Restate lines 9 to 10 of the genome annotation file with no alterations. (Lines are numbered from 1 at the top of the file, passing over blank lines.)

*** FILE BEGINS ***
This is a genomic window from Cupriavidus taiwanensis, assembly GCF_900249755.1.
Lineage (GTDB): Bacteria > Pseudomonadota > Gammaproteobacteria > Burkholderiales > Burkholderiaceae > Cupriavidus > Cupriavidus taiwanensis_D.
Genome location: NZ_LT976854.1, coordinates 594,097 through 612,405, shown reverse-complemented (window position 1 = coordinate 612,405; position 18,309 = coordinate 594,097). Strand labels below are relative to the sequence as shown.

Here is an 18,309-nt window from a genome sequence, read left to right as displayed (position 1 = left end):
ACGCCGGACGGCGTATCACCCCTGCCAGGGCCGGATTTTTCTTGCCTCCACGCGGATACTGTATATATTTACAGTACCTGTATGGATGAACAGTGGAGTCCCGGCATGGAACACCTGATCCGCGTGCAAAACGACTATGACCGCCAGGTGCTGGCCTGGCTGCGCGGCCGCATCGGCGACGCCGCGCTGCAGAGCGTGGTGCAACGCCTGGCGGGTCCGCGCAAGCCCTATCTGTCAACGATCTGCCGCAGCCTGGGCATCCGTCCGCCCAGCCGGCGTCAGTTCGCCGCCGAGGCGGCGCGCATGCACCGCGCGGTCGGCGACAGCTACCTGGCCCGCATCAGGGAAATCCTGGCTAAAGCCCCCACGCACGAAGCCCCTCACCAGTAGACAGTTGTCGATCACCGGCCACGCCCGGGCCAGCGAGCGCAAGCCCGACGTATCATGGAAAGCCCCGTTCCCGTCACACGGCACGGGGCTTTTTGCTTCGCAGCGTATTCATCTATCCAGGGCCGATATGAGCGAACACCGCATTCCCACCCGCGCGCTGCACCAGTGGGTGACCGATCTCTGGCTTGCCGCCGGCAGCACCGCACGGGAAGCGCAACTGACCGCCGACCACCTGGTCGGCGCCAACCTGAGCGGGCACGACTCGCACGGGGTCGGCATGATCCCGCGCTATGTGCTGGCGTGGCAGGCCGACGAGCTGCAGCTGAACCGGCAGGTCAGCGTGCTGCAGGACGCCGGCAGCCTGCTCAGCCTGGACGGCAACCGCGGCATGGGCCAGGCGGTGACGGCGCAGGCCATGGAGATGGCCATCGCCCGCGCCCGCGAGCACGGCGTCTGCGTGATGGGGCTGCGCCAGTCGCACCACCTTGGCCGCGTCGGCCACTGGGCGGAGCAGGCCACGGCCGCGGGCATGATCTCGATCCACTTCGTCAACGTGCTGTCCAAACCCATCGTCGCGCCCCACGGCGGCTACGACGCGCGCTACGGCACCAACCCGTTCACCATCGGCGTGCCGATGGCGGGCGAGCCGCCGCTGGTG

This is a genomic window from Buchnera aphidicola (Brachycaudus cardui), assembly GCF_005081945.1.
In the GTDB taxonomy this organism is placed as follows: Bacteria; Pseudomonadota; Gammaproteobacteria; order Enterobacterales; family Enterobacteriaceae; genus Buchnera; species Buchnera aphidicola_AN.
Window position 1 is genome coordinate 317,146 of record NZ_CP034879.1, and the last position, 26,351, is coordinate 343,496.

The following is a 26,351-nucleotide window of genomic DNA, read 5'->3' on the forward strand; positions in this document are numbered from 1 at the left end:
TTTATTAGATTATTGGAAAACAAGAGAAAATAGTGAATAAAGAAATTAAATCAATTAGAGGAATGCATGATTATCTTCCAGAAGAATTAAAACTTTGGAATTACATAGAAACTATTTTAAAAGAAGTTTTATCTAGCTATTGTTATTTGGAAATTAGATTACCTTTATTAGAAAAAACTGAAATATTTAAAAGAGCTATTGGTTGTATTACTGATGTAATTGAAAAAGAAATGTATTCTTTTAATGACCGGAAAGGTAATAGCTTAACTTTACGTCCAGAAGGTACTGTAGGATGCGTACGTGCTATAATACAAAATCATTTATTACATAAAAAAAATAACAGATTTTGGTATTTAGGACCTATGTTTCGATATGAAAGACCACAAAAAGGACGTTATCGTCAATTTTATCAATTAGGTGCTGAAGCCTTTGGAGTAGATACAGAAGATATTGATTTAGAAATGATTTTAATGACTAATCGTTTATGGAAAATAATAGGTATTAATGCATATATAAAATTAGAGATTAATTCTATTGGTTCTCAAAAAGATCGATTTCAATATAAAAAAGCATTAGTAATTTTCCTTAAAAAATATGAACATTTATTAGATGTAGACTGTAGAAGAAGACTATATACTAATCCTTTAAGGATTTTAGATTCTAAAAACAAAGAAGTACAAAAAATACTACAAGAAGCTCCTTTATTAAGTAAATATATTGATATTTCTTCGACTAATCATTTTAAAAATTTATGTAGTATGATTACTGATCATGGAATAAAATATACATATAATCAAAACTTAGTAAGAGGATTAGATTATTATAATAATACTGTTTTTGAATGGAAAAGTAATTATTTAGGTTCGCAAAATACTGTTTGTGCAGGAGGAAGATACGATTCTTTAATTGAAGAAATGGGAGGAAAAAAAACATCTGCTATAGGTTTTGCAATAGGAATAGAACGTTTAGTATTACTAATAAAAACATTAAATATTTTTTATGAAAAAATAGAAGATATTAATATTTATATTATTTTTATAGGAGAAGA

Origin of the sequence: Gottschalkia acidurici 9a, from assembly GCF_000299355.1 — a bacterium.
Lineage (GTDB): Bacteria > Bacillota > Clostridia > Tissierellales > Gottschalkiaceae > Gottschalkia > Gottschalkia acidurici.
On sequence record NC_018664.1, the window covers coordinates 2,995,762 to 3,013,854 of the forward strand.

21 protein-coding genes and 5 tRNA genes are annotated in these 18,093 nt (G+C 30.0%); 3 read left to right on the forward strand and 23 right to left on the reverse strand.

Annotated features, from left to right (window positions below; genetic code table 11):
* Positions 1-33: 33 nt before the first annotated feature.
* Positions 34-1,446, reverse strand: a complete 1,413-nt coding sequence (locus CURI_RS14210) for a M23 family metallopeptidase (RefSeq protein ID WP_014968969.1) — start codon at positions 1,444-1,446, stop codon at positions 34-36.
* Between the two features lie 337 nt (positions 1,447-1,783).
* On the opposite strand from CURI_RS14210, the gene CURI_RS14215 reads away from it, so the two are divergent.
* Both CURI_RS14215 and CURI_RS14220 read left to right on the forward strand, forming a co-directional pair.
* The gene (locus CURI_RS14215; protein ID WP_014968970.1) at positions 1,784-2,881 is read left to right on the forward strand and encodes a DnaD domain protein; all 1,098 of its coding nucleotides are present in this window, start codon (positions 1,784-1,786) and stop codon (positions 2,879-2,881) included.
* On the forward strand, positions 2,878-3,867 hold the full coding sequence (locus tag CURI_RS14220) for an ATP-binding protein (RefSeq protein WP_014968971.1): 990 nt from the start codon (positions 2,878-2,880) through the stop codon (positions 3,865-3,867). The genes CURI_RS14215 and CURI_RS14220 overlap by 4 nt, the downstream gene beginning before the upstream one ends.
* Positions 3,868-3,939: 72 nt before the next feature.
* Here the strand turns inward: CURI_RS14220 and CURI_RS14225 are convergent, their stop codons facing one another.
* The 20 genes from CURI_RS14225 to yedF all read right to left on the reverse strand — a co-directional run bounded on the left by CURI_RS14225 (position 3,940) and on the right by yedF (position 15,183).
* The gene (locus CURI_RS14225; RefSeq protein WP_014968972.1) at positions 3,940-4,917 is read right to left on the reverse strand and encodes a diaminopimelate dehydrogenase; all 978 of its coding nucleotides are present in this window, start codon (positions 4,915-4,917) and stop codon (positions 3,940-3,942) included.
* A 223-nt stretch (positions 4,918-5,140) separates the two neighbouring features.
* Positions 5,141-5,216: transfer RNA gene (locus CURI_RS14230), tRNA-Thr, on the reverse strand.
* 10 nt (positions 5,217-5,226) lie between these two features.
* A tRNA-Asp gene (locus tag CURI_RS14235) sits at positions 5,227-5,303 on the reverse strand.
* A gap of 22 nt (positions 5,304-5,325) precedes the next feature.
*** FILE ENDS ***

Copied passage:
The following is a 26,351-nucleotide window of genomic DNA, read 5'->3' on the forward strand; positions in this document are numbered from 1 at the left end:
TTTATTAGATTATTGGAAAACAAGAGAAAATAGTGAATAAAGAAATTAAATCAATTAGAGGAATGCATGATTATCTTCCAGAAGAATTAAAACTTTGGAATTACATAGAAACTATTTTAAAAGAAGTTTTATCTAGCTATTGTTATTTGGAAATTAGATTACCTTTATTAGAAAAAACTGAAATATTTAAAAGAGCTATTGGTTGTATTACTGATGTAATTGAAAAAGAAATGTATTCTTTTAATGACCGGAAAGGTAATAGCTTAACTTTACGTCCAGAAGGTACTGTAGGATGCGTACGTGCTATAATACAAAATCATTTATTACATAAAAAAAATAACAGATTTTGGTATTTAGGACCTATGTTTCGATATGAAAGACCACAAAAAGGACGTTATCGTCAATTTTATCAATTAGGTGCTGAAGCCTTTGGAGTAGATACAGAAGATATTGATTTAGAAATGATTTTAATGACTAATCGTTTATGGAAAATAATAGGTATTAATGCATATATAAAATTAGAGATTAATTCTATTGGTTCTCAAAAAGATCGATTTCAATATAAAAAAGCATTAGTAATTTTCCTTAAAAAATATGAACATTTATTAGATGTAGACTGTAGAAGAAGACTATATACTAATCCTTTAAGGATTTTAGATTCTAAAAACAAAGAAGTACAAAAAATACTACAAGAAGCTCCTTTATTAAGTAAATATATTGATATTTCTTCGACTAATCATTTTAAAAATTTATGTAGTATGATTACTGATCATGGAATAAAATATACATATAATCAAAACTTAGTAAGAGGATTAGATTATTATAATAATACTGTTTTTGAATGGAAAAGTAATTATTTAGGTTCGCAAAATACTGTTTGTGCAGGAGGAAGATACGATTCTTTAATTGAAGAAATGGGAGGAAAAAAAACATCTGCTATAGGTTTTGCAATAGGAATAGAACGTTTAGTATTACTAATAAAAACATTAAATATTTTTTATGAAAAAATAGAAGATATTAATATTTATATTATTTTTATAGGAGAAGA